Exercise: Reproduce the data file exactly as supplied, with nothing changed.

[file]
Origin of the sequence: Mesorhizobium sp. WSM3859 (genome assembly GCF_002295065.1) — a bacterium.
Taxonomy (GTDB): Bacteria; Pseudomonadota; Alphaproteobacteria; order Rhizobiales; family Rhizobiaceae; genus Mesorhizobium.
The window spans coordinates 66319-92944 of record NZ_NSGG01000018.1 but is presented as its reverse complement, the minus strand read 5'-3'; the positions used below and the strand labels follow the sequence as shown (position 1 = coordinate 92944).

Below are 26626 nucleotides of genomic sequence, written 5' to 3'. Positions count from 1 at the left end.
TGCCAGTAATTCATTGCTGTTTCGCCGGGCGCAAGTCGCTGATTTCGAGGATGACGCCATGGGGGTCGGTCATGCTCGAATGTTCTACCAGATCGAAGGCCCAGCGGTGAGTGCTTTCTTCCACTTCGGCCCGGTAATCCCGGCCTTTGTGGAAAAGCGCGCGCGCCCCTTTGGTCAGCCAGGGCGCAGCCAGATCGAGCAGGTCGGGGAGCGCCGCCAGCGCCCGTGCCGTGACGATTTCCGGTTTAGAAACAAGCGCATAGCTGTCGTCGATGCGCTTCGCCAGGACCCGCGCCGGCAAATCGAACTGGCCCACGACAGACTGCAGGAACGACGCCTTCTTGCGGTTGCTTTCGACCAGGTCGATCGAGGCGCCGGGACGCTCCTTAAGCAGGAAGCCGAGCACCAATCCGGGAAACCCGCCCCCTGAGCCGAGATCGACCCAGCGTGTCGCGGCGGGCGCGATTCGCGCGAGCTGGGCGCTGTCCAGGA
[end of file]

Origin of the sequence: Mesorhizobium sp. WSM3859 (genome assembly GCF_002295065.1) — a bacterium.
Taxonomy (GTDB): Bacteria; Pseudomonadota; Alphaproteobacteria; order Rhizobiales; family Rhizobiaceae; genus Mesorhizobium.
The window spans coordinates 66319-92944 of record NZ_NSGG01000018.1 but is presented as its reverse complement, the minus strand read 5'-3'; the positions used below and the strand labels follow the sequence as shown (position 1 = coordinate 92944).

Below are 26626 nucleotides of genomic sequence, written 5' to 3'. Positions count from 1 at the left end.
TGCCAGTAATTCATTGCTGTTTCGCCGGGCGCAAGTCGCTGATTTCGAGGATGACGCCATGGGGGTCGGTCATGCTCGAATGTTCTACCAGATCGAAGGCCCAGCGGTGAGTGCTTTCTTCCACTTCGGCCCGGTAATCCCGGCCTTTGTGGAAAAGCGCGCGCGCCCCTTTGGTCAGCCAGGGCGCAGCCAGATCGAGCAGGTCGGGGAGCGCCGCCAGCGCCCGTGCCGTGACGATTTCCGGTTTAGAAACAAGCGCATAGCTGTCGTCGATGCGCTTCGCCAGGACCCGCGCCGGCAAATCGAACTGGCCCACGACAGACTGCAGGAACGACGCCTTCTTGCGGTTGCTTTCGACCAGGTCGATCGAGGCGCCGGGACGCTCCTTAAGCAGGAAGCCGAGCACCAATCCGGGAAACCCGCCCCCTGAGCCGAGATCGACCCAGCGTGTCGCGGCGGGCGCGATTCGCGCGAGCTGGGCGCTGTCCAGGA